In the past few years, the Windows Start menu has been dangled in front of us and taken away more times than we can count, but it’s finally back — and it’s brought a lot of new tricks. For the first time ever, the Start menu is very customisable, which means you can make it work exactly how you want it to.
We discussed a few of these tips in our guide to tweaking Windows 10, but if you’re looking to dive a little deeper and really change up your Start menu, here’s everything you can to do customise it.
Change the Menu’s Size and Shape
By default, the Start menu will adjust its size based on the resolution of your screen. For example, on my 1900×1200 monitor, it’s pretty wide. I don’t want it to take up that much space, so I resized it to be a bit more compact.
Resizing is so easy you’ll wonder why you’re reading this sentence: just mouse over the corner of the Start menu and resize it like you would any other window. You can make it short and wide, tall and thin, or any other dimensions you desire.
Add, Remove, and Resize Live Tiles
The biggest difference between the Windows 7 and Windows 10 Start menus are, obviously, the live tiles. The ones Microsoft includes by default aren’t necessarily the most useful, so you’ll definitely want to rearrange and resize tiles based on what you actually need.
For example, I don’t need anything in the “Play and Explore” section, so I removed it entirely. Meanwhile, the Weather tile is pretty handy, but it’s much too small to show all the useful information it has, so I made it bigger at the expense of other, lesser-used tiles.
Customising the tiles is easy: click and drag them to rearrange them, or right-click them to unpin them from the Start menu altogether. If you drag a tile all the way to the bottom of the menu, it will create a new category, which you can rename whatever you want.
You can also right-click a tile to pick from three sizes — small, medium, wide, and large — each of which will show different amounts of information. If you decide you don’t want a tile to show live info, but want to keep the shortcut, you can right-click it and choose “turn live tile off”.
To add a new tile, find it in the All Apps section or in the left sidebar and right-click it. Choose “Pin to Start”. If you need suggestions for good live tiles, check out our guide to making the Start screen useful.
Change the Menu’s Colour
To change the colour of the Start menu and its tiles, right-click on the desktop and choose “Personalise”. Click “Colours” in the left sidebar, and choose your favourite colour from the pallette. This will affect other parts of Windows as well, but primarily the Start menu. You can also have it automatically adjust the colour to match your desktop background, which is pretty neat.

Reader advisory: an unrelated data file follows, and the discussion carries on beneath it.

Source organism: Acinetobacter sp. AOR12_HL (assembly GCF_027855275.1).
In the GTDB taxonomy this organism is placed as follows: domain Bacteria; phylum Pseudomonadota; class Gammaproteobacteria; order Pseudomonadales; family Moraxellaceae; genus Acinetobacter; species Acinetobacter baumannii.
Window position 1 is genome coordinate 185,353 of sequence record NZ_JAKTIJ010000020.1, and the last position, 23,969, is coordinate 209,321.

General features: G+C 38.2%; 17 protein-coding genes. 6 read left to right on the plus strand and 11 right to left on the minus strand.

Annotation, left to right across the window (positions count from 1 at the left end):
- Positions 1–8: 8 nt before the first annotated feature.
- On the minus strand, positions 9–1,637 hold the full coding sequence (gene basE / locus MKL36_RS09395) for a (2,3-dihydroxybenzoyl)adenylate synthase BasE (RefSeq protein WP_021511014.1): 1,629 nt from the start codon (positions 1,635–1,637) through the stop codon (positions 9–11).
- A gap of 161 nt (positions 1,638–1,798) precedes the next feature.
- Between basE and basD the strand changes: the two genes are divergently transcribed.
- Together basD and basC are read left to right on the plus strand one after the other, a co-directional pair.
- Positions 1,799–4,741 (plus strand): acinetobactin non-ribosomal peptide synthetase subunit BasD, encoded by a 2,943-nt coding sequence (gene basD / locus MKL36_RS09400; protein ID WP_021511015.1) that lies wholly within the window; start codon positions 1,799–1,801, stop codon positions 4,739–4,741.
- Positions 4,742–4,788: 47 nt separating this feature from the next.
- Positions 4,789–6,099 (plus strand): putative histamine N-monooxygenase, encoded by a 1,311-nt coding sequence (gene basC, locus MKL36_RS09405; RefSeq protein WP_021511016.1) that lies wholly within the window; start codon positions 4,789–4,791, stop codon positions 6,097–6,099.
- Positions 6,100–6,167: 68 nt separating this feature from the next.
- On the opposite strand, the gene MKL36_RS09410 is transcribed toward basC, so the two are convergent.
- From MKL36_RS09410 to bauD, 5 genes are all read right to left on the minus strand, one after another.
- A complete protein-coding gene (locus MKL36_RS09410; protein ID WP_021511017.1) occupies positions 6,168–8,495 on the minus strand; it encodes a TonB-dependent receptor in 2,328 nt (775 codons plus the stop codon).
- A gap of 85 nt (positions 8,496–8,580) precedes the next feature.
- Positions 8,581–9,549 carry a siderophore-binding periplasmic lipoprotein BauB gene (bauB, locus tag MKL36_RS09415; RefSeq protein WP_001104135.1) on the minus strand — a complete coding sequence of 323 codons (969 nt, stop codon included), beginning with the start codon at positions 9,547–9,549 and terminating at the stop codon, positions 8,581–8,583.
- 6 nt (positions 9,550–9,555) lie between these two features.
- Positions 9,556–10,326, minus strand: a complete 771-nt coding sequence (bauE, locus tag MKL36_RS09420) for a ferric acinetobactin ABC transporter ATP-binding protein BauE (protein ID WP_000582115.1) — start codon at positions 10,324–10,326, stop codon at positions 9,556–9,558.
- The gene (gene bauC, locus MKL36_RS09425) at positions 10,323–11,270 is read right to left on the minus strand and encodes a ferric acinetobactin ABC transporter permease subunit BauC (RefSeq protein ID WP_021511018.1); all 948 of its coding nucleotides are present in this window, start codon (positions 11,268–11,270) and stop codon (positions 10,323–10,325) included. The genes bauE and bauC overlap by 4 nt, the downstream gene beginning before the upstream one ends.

By default, this will only act as an “accent” colour, affecting the tiles on your Start menu. But if you scroll down and tick the “Show colour on Start, Taskbar, and Action Center” box, the start menu and taskbar will inherit that colour all over.
Customise the Left Sidebar’s Shortcuts
By default, the left sidebar shows a few shortcuts to File Explorer and Settings, along with links to your most used apps. But you can add a few more folders to this sidebar as well.
Right-click on the desktop and choose “Personalise”. Head to the Start tab. From here, you can uncheck options to show oft-used apps or recently opened items. You can also click “Choose which folders appear on Start” to add shortcuts to your personal folders, like Documents or Music, as well as your Network drives or Personal folder.
(And, if you actually liked the Windows 8 start screen, you can tick the “Use Start full screen” box to get back to a more Windows 8-like experience.)
Pin Windows Settings to the Start Menu
This setting’s a bit lesser-known, but quite useful. If you have a few settings that you access often, you can pin them to the Start menu too. Just right-click on any item in the Settings app and choose “Pin to Start”.
Install an Alternative Start Menu
If all this isn’t enough for you, an alternative Start menu might be just what you need. Start menu replacements became really popular in Windows 8 when the Start menu went missing, but they’re still around, and offer a host of features and customisations that the built-in menu doesn’t offer. Classic Shell is still around if you prefer something free and more Windows 7-like, but for Windows 10, we really digStart10. It’s $US5, it blends in beautifully with Windows 10, lets you skin the Start button, and offers a ton of different layouts and tweaks. You can try it out for free before you buy, too, so there’s no reason not to give it a shot.